I also dealt with the configuration and design of the connections, for which I did calculations manually and with csJoint. It was quite instructive for me to see how much the connections influenced the main structural response. Already in conceptual design, when choosing a beam layout and defining beam end releases, it is important to consider whether connections can be designed in a way that provides adequate stiffness.
Overall, I learned a lot about design processes and parametric design during my dissertation. I think there will be an increasing emphasis on parametric design in the future, so it’s definitely worth addressing this topic.
We asked a few questions from the author, Eszter Arendt, about her experiences she gained during the project.
Consteel: First of all, congratulations on your diploma and winning the Hungarian Consteel Diploma Contest! How did you decide on the subject of your diploma?
Eszter: I was introduced to parametric design in a class held by a guest professor, and I decided right there, that I want to write in my diploma about this subject. I was lucky that bim.GROUP had already had a project which used parametric design, to which I could join, so it came naturally that I’ll write my diploma about the Hungexpo Arrival Hall. I joined the team at about halfway through the project and I worked until the end.
Consteel: What was your role in the project?
Eszter: I worked on the secondary structures mostly. The cladding was supported by a specially shaped curved profile that followed the line of the building everywhere, so these were unique profiles. I was responsible for the statics and design of this. I also helped where I needed to do connection calculations and in the design of the glass dome on the roof.
Consteel: How can a student imagine working on a project like this?
Eszter: It is full of challenges for sure. As a novice engineer, I think, you can learn a lot on any project, but for such a complex one, it was especially true in this case.
Consteel: What did you like most in this particular project?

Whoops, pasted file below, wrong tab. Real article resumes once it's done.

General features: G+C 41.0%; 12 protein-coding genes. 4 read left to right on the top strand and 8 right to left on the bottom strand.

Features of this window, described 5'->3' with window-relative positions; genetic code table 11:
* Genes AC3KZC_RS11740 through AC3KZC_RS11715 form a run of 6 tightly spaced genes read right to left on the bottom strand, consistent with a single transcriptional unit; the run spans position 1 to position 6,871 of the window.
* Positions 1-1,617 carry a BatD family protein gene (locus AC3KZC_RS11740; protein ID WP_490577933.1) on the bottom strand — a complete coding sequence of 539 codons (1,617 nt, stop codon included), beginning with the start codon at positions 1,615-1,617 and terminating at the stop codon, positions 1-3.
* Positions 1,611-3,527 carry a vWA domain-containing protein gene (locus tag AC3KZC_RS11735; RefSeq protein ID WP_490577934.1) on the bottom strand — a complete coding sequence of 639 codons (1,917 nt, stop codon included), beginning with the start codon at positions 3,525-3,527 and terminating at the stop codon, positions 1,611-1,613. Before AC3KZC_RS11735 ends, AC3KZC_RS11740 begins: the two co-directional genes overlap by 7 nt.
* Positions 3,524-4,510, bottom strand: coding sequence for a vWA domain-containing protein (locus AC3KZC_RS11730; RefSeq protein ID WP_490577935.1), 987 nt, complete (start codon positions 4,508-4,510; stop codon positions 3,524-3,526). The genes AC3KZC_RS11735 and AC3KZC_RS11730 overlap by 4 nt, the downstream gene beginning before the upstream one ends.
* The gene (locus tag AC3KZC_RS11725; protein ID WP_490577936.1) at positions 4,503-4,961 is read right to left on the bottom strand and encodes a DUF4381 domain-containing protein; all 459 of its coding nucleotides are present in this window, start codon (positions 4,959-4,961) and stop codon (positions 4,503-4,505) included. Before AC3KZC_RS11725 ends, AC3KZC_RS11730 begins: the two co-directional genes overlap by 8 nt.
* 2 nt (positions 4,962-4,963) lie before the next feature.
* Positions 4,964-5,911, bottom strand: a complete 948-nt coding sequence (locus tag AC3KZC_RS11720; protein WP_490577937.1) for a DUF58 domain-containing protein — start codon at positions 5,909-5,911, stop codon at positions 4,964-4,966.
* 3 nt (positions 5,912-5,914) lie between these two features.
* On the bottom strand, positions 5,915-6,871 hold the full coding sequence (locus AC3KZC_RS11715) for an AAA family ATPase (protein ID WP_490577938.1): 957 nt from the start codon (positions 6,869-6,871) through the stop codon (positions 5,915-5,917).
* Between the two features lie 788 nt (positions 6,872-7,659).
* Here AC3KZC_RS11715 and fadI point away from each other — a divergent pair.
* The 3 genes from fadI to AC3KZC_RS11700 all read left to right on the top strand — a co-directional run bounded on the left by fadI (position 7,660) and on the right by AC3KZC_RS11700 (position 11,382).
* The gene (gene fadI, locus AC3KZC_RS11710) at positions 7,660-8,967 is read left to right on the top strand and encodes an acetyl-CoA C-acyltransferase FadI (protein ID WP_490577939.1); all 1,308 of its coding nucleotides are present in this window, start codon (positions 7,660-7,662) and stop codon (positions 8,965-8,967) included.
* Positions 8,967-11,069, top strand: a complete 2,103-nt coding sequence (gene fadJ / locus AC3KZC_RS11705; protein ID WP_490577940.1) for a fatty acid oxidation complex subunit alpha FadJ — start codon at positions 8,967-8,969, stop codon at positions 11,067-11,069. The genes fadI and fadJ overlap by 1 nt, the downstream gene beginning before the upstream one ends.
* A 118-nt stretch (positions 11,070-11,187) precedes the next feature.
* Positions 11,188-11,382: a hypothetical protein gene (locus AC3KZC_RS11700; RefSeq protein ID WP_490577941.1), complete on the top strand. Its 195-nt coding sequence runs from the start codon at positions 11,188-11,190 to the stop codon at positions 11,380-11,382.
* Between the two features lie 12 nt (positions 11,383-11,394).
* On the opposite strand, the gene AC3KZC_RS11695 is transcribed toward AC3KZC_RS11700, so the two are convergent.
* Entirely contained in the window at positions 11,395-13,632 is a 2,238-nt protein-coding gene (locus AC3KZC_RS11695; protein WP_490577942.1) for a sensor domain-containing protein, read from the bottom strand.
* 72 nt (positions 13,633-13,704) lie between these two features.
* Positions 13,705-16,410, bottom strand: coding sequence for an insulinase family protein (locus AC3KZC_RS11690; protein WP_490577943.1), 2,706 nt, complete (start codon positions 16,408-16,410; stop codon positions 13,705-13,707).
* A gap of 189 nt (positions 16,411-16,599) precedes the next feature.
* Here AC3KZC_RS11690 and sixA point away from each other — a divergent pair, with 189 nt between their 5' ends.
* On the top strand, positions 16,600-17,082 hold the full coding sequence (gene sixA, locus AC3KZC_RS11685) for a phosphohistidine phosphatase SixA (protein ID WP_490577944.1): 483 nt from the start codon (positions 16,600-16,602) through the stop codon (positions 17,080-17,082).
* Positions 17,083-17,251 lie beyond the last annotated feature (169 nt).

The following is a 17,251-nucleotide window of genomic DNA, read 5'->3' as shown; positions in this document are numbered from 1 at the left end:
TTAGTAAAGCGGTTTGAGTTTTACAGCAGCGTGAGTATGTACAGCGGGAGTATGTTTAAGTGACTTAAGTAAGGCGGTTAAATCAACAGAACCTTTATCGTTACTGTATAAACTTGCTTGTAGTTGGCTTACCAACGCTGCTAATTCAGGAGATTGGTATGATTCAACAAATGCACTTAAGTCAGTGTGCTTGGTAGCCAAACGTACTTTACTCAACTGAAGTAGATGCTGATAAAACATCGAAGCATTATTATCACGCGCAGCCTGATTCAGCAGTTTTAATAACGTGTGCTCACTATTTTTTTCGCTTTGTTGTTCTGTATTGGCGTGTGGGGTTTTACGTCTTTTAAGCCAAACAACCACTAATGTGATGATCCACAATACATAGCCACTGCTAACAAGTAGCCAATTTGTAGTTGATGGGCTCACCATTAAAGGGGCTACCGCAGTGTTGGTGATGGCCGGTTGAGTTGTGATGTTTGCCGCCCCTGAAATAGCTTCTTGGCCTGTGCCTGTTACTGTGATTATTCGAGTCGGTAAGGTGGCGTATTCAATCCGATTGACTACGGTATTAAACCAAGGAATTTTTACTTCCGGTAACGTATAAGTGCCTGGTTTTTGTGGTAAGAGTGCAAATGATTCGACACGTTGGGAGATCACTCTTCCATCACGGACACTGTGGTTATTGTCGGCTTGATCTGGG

Eszter: I liked that this was a unique project, therefore it was not boring at all, and I especially enjoyed the whole parametric design.
Consteel: What did you consider the biggest challenge in either your responsibility or in the project itself?
Eszter: The time. The construction industry is very accelerated, often with very tight deadlines. It’s challenging to get a really good job out of our hands that way. I think it’s even harder as a novice engineer, as we don’t have many years of experience, so every new task is also a learning experience.
Consteel: What Consteel function did you use most? Which part did it help your work mostly?
Eszter: I performed all the main static calculations in Consteel. Already in conceptual design, it was quite useful that I could compare different designs with simple models. I like that the stresses for connection calculations can be obtained easily and transparently. Besides, I used csJoint for the connection calculations.
Eszter: I think it has multiple advantages, but I would highlight three things:
- there is no need to place the loads manually
- changes can be tracked very simply and quickly
- many designs can be examined, thus helping conceptual design
I don’t know how I would have solved the transfer without Pangolin, maybe I would have transferred a line skeleton, but even then I would have had to build the models one by one. I think Pangolin is essential for freeform structures, but it can also be very useful for simpler tasks.
Eszter Arendt’s Msc diploma thesis
Márton István Juhász – bim.GROUP Kft.
Nauzika Kovács PhD – Budapest University of Technology and Economics, Department of Structural Engineering